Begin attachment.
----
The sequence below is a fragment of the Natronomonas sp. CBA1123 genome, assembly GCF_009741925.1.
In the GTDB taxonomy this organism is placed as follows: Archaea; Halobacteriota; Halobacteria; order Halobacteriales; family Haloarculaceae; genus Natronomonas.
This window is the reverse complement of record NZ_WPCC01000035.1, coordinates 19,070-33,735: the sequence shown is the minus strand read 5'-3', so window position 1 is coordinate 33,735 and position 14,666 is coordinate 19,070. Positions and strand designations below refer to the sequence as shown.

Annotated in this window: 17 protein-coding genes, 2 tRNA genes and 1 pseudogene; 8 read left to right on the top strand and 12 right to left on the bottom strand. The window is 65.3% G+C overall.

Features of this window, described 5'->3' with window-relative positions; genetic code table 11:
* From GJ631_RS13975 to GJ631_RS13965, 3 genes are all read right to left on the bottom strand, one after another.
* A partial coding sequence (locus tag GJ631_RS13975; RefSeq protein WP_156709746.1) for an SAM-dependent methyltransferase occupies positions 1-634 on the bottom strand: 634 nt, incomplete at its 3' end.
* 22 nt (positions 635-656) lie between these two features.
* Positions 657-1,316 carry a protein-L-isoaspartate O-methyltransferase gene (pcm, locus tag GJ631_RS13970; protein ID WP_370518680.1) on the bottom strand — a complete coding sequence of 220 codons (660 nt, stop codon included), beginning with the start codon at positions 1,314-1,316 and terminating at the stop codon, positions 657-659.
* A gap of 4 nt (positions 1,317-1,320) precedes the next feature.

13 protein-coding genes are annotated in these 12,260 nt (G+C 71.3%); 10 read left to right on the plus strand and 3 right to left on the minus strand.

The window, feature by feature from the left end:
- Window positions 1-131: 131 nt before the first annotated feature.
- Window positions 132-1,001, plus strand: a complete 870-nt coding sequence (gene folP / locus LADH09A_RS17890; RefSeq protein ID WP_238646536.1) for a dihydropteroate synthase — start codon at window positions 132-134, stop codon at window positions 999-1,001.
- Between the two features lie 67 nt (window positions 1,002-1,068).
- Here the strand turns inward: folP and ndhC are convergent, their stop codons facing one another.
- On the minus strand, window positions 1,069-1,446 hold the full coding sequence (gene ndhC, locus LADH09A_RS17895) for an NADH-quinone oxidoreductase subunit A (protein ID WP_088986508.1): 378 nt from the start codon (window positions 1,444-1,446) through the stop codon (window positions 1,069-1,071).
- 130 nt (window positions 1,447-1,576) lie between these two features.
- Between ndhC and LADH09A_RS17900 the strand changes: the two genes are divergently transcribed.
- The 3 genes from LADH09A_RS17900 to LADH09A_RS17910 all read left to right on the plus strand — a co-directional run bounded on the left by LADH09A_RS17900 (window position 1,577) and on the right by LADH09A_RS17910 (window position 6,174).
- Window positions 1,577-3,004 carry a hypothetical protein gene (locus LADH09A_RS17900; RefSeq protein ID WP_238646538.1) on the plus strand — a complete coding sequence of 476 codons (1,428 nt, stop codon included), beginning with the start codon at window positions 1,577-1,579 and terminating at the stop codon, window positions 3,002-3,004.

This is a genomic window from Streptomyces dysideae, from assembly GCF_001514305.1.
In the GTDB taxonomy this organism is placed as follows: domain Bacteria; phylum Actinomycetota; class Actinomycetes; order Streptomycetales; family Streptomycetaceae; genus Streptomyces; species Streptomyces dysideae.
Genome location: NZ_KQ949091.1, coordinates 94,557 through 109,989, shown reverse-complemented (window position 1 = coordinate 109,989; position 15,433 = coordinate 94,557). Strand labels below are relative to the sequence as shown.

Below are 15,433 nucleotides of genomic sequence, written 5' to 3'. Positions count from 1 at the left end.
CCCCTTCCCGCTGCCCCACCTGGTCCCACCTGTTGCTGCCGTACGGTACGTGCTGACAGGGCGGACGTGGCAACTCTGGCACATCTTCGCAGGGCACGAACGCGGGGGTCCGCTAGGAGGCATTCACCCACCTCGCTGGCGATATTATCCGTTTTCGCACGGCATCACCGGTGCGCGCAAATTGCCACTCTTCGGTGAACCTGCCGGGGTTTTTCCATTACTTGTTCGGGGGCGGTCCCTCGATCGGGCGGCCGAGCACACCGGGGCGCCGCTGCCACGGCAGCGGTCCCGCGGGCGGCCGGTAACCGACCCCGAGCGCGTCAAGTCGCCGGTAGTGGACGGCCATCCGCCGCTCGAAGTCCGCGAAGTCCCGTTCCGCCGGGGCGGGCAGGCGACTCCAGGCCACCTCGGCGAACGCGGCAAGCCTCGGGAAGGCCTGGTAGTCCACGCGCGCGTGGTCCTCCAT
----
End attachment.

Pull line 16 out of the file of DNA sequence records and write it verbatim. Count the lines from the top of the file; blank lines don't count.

- Here the strand turns inward: folP and ndhC are convergent, their stop codons facing one another.